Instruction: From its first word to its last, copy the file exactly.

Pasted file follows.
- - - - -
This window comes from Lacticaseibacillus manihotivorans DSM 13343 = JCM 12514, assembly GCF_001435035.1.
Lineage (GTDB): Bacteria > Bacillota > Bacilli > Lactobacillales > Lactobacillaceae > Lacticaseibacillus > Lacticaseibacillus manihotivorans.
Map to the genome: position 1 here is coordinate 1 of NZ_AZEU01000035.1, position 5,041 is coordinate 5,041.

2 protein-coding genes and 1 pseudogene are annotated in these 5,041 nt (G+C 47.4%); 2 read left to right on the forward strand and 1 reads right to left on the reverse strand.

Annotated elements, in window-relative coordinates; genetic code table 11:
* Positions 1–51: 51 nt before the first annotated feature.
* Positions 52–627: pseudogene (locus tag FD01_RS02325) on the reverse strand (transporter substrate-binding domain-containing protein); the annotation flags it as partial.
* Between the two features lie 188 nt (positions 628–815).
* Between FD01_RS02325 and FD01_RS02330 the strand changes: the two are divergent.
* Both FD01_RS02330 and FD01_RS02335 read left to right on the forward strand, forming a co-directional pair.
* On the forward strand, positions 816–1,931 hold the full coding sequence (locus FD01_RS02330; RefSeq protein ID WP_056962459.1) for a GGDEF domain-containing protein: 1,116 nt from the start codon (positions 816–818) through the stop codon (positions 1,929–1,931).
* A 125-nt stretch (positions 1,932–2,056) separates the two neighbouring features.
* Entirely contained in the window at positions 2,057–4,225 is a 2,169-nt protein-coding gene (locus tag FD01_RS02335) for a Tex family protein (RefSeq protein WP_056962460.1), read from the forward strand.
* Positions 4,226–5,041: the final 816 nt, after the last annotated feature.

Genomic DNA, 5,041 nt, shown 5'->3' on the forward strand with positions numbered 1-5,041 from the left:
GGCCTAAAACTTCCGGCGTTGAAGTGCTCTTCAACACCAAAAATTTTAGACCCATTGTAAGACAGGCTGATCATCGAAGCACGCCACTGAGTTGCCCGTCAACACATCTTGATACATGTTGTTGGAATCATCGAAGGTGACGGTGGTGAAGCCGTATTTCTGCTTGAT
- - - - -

This window comes from Lacticaseibacillus manihotivorans DSM 13343 = JCM 12514, assembly GCF_001435035.1.
Lineage (GTDB): Bacteria > Bacillota > Bacilli > Lactobacillales > Lactobacillaceae > Lacticaseibacillus > Lacticaseibacillus manihotivorans.
Map to the genome: position 1 here is coordinate 1 of NZ_AZEU01000035.1, position 5,041 is coordinate 5,041.

2 protein-coding genes and 1 pseudogene are annotated in these 5,041 nt (G+C 47.4%); 2 read left to right on the forward strand and 1 reads right to left on the reverse strand.

Annotated elements, in window-relative coordinates; genetic code table 11:
* Positions 1–51: 51 nt before the first annotated feature.
* Positions 52–627: pseudogene (locus tag FD01_RS02325) on the reverse strand (transporter substrate-binding domain-containing protein); the annotation flags it as partial.
* Between the two features lie 188 nt (positions 628–815).
* Between FD01_RS02325 and FD01_RS02330 the strand changes: the two are divergent.
* Both FD01_RS02330 and FD01_RS02335 read left to right on the forward strand, forming a co-directional pair.
* On the forward strand, positions 816–1,931 hold the full coding sequence (locus FD01_RS02330; RefSeq protein ID WP_056962459.1) for a GGDEF domain-containing protein: 1,116 nt from the start codon (positions 816–818) through the stop codon (positions 1,929–1,931).
* A 125-nt stretch (positions 1,932–2,056) separates the two neighbouring features.
* Entirely contained in the window at positions 2,057–4,225 is a 2,169-nt protein-coding gene (locus tag FD01_RS02335) for a Tex family protein (RefSeq protein WP_056962460.1), read from the forward strand.
* Positions 4,226–5,041: the final 816 nt, after the last annotated feature.

Genomic DNA, 5,041 nt, shown 5'->3' on the forward strand with positions numbered 1-5,041 from the left:
GGCCTAAAACTTCCGGCGTTGAAGTGCTCTTCAACACCAAAAATTTTAGACCCATTGTAAGACAGGCTGATCATCGAAGCACGCCACTGAGTTGCCCGTCAACACATCTTGATACATGTTGTTGGAATCATCGAAGGTGACGGTGGTGAAGCCGTATTTCTGCTTGAT